3 tricks to start working despite not feeling like it

Ever wish you felt like creating that presentation? Felt like doing that research? Felt like doing the dishes?

Most of us do.

It's easy to start when we feel like it.

Unfortunately, we often don't.

We probably feel like it 4-5 times a month.

We don't feel ready. We don't feel like the work is going to be good enough. We don't feel like we have the motivation.

The list goes on.

But here's the thing: we don't have to feel like it to start.

We can start writing, even if we think the words are rubbish.

We can start creating, sketching, planning,... even though we're uncertain of the results of our efforts.

Every time we consciously go "Okay, let's do this" instead of checking Twitter for the tenth time this hour, we're training this ability.

Tricks on how to start

"Screw it, let's do it"

Billionaire Richard Branson has a catchphrase: "Screw it, let's do it"

He even wrote a book by that title. The lesson of it is simple: despite all the doubt, all the fear, all the negativity, let's take the leap.

Publish that post. Message that person. Start that company.

It's a simple mantra that can inspire you to approach, instead of avoid.

When you get tired of thinking about a piece of work and feeling bad for not finishing it yet, go "screw it, let's do it" and start with something, anything.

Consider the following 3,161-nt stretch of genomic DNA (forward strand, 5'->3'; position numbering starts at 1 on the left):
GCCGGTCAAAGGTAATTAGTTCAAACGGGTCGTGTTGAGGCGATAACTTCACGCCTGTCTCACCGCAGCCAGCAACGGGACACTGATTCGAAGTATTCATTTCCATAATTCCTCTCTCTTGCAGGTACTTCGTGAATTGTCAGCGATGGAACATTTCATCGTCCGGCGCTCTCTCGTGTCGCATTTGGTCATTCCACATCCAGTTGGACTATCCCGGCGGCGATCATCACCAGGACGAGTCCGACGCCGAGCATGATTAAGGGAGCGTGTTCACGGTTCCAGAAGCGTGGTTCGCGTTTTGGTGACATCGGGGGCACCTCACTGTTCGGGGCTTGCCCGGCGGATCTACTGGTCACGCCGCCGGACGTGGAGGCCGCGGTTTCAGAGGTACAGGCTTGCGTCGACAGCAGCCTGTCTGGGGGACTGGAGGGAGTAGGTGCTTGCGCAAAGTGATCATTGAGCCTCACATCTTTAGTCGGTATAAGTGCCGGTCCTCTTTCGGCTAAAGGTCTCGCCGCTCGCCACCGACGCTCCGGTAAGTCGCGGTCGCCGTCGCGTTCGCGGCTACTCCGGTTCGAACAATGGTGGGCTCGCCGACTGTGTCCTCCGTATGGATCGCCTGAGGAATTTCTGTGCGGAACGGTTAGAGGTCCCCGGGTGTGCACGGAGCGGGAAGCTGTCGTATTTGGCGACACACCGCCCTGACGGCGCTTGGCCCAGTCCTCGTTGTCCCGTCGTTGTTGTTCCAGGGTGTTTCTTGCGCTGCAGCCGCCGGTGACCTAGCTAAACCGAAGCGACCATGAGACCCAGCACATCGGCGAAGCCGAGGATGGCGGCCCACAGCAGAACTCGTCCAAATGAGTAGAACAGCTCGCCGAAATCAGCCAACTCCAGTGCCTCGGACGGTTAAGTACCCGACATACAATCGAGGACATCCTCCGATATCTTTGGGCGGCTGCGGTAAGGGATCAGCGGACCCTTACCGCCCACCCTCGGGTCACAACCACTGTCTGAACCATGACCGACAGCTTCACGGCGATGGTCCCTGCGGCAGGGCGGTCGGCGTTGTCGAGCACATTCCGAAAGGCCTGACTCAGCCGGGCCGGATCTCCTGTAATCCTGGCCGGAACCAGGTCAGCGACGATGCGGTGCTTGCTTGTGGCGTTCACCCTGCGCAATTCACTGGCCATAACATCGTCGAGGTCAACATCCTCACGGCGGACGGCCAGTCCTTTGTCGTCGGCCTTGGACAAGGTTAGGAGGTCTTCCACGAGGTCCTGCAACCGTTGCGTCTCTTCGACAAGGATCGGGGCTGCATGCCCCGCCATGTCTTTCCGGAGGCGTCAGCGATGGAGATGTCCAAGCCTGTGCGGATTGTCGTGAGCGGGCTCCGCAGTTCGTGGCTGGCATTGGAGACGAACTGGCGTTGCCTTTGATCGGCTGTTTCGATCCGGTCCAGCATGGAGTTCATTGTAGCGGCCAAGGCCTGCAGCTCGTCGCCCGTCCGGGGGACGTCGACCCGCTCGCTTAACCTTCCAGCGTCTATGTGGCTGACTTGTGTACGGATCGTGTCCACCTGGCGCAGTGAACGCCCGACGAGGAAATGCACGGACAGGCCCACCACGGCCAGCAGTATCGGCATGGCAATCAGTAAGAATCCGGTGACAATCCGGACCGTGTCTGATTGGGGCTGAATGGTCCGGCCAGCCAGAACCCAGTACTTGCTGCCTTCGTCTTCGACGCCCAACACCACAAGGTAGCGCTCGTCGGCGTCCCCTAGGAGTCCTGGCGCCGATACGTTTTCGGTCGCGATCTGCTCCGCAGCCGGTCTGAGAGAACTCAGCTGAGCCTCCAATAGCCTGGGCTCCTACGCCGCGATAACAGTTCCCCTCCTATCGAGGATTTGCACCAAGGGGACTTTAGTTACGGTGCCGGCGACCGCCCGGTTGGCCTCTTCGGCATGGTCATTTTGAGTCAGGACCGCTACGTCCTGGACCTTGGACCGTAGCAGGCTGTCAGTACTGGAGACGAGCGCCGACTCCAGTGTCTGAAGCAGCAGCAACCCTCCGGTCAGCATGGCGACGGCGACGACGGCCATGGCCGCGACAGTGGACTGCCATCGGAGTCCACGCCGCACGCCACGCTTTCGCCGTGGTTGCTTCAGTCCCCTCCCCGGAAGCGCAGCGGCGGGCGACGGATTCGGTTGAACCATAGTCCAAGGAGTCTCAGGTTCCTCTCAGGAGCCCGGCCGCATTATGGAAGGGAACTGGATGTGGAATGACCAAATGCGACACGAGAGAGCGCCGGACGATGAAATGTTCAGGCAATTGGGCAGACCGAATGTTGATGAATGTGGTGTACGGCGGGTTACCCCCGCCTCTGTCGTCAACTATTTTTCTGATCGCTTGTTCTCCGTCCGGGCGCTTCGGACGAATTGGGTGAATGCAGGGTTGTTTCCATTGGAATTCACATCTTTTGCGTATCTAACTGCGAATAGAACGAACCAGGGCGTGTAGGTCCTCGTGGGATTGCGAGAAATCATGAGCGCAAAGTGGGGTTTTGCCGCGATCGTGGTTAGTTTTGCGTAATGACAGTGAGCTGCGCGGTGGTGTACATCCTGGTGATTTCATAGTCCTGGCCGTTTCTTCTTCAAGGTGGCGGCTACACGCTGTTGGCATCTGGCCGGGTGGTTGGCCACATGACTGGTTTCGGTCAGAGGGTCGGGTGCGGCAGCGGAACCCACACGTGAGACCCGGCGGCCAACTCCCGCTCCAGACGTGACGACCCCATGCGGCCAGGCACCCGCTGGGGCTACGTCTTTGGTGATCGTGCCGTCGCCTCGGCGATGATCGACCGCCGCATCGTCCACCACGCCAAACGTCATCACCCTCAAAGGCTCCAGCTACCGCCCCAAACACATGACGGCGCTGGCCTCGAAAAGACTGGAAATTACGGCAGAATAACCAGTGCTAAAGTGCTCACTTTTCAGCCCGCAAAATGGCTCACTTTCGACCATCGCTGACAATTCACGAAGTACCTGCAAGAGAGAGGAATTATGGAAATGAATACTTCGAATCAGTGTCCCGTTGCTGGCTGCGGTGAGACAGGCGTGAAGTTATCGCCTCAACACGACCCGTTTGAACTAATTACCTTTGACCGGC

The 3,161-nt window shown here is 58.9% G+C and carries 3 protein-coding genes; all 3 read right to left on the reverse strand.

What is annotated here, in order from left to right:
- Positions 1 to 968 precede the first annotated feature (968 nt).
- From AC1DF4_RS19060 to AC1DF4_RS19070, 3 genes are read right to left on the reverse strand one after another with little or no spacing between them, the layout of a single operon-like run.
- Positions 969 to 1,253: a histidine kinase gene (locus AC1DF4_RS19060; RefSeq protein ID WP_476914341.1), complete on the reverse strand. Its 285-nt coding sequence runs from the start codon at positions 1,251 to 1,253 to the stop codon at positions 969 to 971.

Start sloppy

Another trick to start sloppy - you might have high expectations of your finished work.

You want to write a great book, not just a good one. Or create a stellar artwork, or start a great business.

All those expectations can put more pressure on you than you can bear, leading you to avoid it by procrastinating.

Instead, you can escape those expectations by starting deliberately badly.

Write a chapter of a book by hand - you know that's not what will get published.
Start designing a poster with a sharpie, instead of the latest high-tech illustrating program.
Create a working prototype for your first product that you'd never ship to anyone else.

When you know that you don't have to make the greatest thing ever right from the start, it's easier to start. And then it's easier to continue.

Start small

You probably don't feel like creating a 20 slide presentation right now from scratch and presenting it in 2 hours.

You don't feel like writing a whole final thesis on a topic you barely know.

You don't feel like running a marathon.

But you might feel like looking up a couple pictures or articles for the presentation.

Or feel like writing a paragraph or two before lunch break.

Or feel like taking a 5km walk.

All those are small steps along a possible longer journey. And taking those steps, while they may seem tiny, is what can lead to ultimately completing the longer journey.

Every small win is motivating. Every small win builds momentum. Momentum energizes.

 

So there you have it.

Is it time to go "screw it, let's do it"?

Could a deliberately sloppy start help you move forward?

Or what's the smallest step you can take right now?

 

 

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